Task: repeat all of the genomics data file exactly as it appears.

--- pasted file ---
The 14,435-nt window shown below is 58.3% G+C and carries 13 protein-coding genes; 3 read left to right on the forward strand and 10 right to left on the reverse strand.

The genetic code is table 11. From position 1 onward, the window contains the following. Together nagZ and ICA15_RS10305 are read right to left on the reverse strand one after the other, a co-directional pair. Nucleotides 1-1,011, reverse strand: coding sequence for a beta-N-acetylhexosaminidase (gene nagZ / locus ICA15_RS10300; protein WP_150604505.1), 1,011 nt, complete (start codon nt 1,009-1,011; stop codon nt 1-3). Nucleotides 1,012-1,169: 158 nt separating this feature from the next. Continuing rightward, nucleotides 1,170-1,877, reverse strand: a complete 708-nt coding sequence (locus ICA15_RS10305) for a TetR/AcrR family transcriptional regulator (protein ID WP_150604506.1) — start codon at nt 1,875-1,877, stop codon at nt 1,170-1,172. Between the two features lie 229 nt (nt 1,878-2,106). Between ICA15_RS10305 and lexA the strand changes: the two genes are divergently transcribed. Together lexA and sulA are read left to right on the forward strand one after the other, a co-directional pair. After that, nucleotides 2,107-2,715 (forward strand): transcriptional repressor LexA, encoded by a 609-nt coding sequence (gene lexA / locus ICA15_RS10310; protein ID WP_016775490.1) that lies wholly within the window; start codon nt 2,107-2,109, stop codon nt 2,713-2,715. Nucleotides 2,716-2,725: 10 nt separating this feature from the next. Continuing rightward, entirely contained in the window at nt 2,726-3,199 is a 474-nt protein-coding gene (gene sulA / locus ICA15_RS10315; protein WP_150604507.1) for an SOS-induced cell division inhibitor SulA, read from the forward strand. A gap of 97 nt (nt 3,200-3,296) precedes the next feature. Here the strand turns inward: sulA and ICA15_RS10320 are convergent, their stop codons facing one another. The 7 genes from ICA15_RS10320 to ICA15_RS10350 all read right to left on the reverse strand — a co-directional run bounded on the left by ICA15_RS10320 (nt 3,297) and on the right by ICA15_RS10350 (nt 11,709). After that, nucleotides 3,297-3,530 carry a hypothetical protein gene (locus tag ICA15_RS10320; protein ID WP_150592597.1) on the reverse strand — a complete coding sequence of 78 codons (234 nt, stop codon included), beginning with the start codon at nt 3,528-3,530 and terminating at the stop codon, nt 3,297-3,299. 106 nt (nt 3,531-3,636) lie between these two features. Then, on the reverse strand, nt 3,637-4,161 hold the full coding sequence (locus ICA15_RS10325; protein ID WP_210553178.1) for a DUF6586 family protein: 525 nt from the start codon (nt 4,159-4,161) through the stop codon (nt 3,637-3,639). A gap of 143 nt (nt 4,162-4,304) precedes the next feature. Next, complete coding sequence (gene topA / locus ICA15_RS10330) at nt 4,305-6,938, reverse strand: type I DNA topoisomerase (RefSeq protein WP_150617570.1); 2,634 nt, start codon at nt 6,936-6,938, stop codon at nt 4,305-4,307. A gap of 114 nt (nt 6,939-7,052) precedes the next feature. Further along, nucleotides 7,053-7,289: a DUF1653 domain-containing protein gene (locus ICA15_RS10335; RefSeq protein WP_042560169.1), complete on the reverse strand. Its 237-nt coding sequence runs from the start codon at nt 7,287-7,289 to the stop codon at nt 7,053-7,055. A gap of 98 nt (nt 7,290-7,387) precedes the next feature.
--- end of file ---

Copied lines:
The 14,435-nt window shown below is 58.3% G+C and carries 13 protein-coding genes; 3 read left to right on the forward strand and 10 right to left on the reverse strand.

The genetic code is table 11. From position 1 onward, the window contains the following. Together nagZ and ICA15_RS10305 are read right to left on the reverse strand one after the other, a co-directional pair. Nucleotides 1-1,011, reverse strand: coding sequence for a beta-N-acetylhexosaminidase (gene nagZ / locus ICA15_RS10300; protein WP_150604505.1), 1,011 nt, complete (start codon nt 1,009-1,011; stop codon nt 1-3). Nucleotides 1,012-1,169: 158 nt separating this feature from the next. Continuing rightward, nucleotides 1,170-1,877, reverse strand: a complete 708-nt coding sequence (locus ICA15_RS10305) for a TetR/AcrR family transcriptional regulator (protein ID WP_150604506.1) — start codon at nt 1,875-1,877, stop codon at nt 1,170-1,172. Between the two features lie 229 nt (nt 1,878-2,106). Between ICA15_RS10305 and lexA the strand changes: the two genes are divergently transcribed. Together lexA and sulA are read left to right on the forward strand one after the other, a co-directional pair. After that, nucleotides 2,107-2,715 (forward strand): transcriptional repressor LexA, encoded by a 609-nt coding sequence (gene lexA / locus ICA15_RS10310; protein ID WP_016775490.1) that lies wholly within the window; start codon nt 2,107-2,109, stop codon nt 2,713-2,715. Nucleotides 2,716-2,725: 10 nt separating this feature from the next. Continuing rightward, entirely contained in the window at nt 2,726-3,199 is a 474-nt protein-coding gene (gene sulA / locus ICA15_RS10315; protein WP_150604507.1) for an SOS-induced cell division inhibitor SulA, read from the forward strand. A gap of 97 nt (nt 3,200-3,296) precedes the next feature. Here the strand turns inward: sulA and ICA15_RS10320 are convergent, their stop codons facing one another. The 7 genes from ICA15_RS10320 to ICA15_RS10350 all read right to left on the reverse strand — a co-directional run bounded on the left by ICA15_RS10320 (nt 3,297) and on the right by ICA15_RS10350 (nt 11,709). After that, nucleotides 3,297-3,530 carry a hypothetical protein gene (locus tag ICA15_RS10320; protein ID WP_150592597.1) on the reverse strand — a complete coding sequence of 78 codons (234 nt, stop codon included), beginning with the start codon at nt 3,528-3,530 and terminating at the stop codon, nt 3,297-3,299. 106 nt (nt 3,531-3,636) lie between these two features. Then, on the reverse strand, nt 3,637-4,161 hold the full coding sequence (locus ICA15_RS10325; protein ID WP_210553178.1) for a DUF6586 family protein: 525 nt from the start codon (nt 4,159-4,161) through the stop codon (nt 3,637-3,639). A gap of 143 nt (nt 4,162-4,304) precedes the next feature. Next, complete coding sequence (gene topA / locus ICA15_RS10330) at nt 4,305-6,938, reverse strand: type I DNA topoisomerase (RefSeq protein WP_150617570.1); 2,634 nt, start codon at nt 6,936-6,938, stop codon at nt 4,305-4,307. A gap of 114 nt (nt 6,939-7,052) precedes the next feature. Further along, nucleotides 7,053-7,289: a DUF1653 domain-containing protein gene (locus ICA15_RS10335; RefSeq protein WP_042560169.1), complete on the reverse strand. Its 237-nt coding sequence runs from the start codon at nt 7,287-7,289 to the stop codon at nt 7,053-7,055. A gap of 98 nt (nt 7,290-7,387) precedes the next feature.